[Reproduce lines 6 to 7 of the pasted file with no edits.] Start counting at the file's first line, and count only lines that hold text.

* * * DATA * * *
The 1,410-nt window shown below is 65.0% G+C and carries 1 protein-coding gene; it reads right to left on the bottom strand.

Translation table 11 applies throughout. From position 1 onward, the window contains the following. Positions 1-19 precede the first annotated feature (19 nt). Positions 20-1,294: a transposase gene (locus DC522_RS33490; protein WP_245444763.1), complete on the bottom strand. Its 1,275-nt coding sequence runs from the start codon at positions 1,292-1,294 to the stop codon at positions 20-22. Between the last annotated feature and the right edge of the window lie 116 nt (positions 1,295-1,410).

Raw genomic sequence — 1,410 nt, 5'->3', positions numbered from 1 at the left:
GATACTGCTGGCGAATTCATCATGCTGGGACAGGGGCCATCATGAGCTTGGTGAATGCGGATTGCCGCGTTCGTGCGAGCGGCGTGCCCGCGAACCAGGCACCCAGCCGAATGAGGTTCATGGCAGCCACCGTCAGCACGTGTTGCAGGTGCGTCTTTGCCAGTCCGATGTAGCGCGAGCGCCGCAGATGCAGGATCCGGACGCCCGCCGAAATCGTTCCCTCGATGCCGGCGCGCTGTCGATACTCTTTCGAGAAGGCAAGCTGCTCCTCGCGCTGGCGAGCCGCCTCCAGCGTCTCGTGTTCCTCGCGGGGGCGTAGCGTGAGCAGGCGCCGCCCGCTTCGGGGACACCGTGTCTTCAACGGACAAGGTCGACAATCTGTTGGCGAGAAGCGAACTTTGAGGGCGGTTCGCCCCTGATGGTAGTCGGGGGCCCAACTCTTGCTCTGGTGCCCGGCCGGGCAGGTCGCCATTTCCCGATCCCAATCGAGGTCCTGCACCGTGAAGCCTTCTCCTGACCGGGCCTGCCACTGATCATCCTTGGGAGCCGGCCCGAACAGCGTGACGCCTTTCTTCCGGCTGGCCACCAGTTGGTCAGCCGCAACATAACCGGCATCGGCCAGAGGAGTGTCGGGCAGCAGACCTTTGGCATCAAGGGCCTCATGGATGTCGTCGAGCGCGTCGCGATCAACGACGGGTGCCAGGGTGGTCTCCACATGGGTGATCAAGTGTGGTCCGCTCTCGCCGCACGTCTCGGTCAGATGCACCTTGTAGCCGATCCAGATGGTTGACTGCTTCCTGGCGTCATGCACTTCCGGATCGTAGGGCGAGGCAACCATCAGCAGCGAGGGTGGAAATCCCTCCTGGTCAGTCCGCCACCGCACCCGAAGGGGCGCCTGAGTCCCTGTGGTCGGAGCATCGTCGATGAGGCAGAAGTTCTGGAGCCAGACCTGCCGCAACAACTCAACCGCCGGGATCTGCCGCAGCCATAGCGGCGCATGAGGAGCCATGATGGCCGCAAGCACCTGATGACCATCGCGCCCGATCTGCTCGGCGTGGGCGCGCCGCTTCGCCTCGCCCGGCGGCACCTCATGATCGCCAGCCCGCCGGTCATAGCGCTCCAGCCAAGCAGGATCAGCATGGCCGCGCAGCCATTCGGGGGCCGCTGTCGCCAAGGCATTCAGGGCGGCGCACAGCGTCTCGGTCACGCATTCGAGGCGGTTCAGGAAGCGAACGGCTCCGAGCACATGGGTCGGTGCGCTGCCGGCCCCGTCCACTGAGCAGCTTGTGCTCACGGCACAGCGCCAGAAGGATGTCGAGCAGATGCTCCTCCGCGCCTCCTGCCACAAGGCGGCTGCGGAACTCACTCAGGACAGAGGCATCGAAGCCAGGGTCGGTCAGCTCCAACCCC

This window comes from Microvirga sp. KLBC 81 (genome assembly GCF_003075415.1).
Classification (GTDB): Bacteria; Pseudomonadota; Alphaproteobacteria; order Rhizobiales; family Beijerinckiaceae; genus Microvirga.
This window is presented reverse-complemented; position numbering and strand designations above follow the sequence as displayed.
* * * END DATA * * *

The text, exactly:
Classification (GTDB): Bacteria; Pseudomonadota; Alphaproteobacteria; order Rhizobiales; family Beijerinckiaceae; genus Microvirga.
This window is presented reverse-complemented; position numbering and strand designations above follow the sequence as displayed.